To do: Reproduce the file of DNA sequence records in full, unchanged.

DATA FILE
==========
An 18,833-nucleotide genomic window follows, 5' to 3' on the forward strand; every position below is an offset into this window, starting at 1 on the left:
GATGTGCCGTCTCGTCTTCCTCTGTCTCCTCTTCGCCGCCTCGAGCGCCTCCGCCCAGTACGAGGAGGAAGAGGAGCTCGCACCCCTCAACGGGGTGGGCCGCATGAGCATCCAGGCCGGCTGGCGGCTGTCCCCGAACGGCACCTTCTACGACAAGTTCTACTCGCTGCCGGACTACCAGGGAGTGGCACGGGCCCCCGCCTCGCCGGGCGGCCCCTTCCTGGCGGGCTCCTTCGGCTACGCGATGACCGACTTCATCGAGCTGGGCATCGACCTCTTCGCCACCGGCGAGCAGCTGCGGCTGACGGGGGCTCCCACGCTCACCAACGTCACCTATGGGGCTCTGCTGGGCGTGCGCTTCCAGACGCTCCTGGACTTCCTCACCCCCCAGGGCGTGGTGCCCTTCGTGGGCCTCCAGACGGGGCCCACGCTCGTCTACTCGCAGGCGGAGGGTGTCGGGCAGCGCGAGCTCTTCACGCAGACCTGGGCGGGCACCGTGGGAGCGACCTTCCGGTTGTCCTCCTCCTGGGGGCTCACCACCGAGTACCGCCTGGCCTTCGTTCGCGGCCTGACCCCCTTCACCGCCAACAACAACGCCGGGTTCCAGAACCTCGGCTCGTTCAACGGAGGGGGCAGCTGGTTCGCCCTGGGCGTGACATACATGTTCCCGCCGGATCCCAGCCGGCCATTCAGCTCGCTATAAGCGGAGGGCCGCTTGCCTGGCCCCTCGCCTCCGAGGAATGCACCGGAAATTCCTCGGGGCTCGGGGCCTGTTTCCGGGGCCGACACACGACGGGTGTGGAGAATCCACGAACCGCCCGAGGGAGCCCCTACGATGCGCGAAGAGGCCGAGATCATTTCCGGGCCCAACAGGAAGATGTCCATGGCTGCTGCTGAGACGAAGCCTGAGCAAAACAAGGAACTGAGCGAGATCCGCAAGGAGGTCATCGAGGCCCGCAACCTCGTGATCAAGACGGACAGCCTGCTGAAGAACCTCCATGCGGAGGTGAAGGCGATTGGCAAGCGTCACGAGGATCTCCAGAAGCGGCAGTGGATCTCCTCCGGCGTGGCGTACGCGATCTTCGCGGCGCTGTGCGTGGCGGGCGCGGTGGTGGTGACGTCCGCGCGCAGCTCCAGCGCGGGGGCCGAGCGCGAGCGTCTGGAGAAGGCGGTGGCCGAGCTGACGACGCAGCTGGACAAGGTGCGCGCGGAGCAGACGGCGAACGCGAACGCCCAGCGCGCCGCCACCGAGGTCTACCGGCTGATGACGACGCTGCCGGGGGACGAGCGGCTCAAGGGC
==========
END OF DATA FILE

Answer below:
An 18,833-nucleotide genomic window follows, 5' to 3' on the forward strand; every position below is an offset into this window, starting at 1 on the left:
GATGTGCCGTCTCGTCTTCCTCTGTCTCCTCTTCGCCGCCTCGAGCGCCTCCGCCCAGTACGAGGAGGAAGAGGAGCTCGCACCCCTCAACGGGGTGGGCCGCATGAGCATCCAGGCCGGCTGGCGGCTGTCCCCGAACGGCACCTTCTACGACAAGTTCTACTCGCTGCCGGACTACCAGGGAGTGGCACGGGCCCCCGCCTCGCCGGGCGGCCCCTTCCTGGCGGGCTCCTTCGGCTACGCGATGACCGACTTCATCGAGCTGGGCATCGACCTCTTCGCCACCGGCGAGCAGCTGCGGCTGACGGGGGCTCCCACGCTCACCAACGTCACCTATGGGGCTCTGCTGGGCGTGCGCTTCCAGACGCTCCTGGACTTCCTCACCCCCCAGGGCGTGGTGCCCTTCGTGGGCCTCCAGACGGGGCCCACGCTCGTCTACTCGCAGGCGGAGGGTGTCGGGCAGCGCGAGCTCTTCACGCAGACCTGGGCGGGCACCGTGGGAGCGACCTTCCGGTTGTCCTCCTCCTGGGGGCTCACCACCGAGTACCGCCTGGCCTTCGTTCGCGGCCTGACCCCCTTCACCGCCAACAACAACGCCGGGTTCCAGAACCTCGGCTCGTTCAACGGAGGGGGCAGCTGGTTCGCCCTGGGCGTGACATACATGTTCCCGCCGGATCCCAGCCGGCCATTCAGCTCGCTATAAGCGGAGGGCCGCTTGCCTGGCCCCTCGCCTCCGAGGAATGCACCGGAAATTCCTCGGGGCTCGGGGCCTGTTTCCGGGGCCGACACACGACGGGTGTGGAGAATCCACGAACCGCCCGAGGGAGCCCCTACGATGCGCGAAGAGGCCGAGATCATTTCCGGGCCCAACAGGAAGATGTCCATGGCTGCTGCTGAGACGAAGCCTGAGCAAAACAAGGAACTGAGCGAGATCCGCAAGGAGGTCATCGAGGCCCGCAACCTCGTGATCAAGACGGACAGCCTGCTGAAGAACCTCCATGCGGAGGTGAAGGCGATTGGCAAGCGTCACGAGGATCTCCAGAAGCGGCAGTGGATCTCCTCCGGCGTGGCGTACGCGATCTTCGCGGCGCTGTGCGTGGCGGGCGCGGTGGTGGTGACGTCCGCGCGCAGCTCCAGCGCGGGGGCCGAGCGCGAGCGTCTGGAGAAGGCGGTGGCCGAGCTGACGACGCAGCTGGACAAGGTGCGCGCGGAGCAGACGGCGAACGCGAACGCCCAGCGCGCCGCCACCGAGGTCTACCGGCTGATGACGACGCTGCCGGGGGACGAGCGGCTCAAGGGC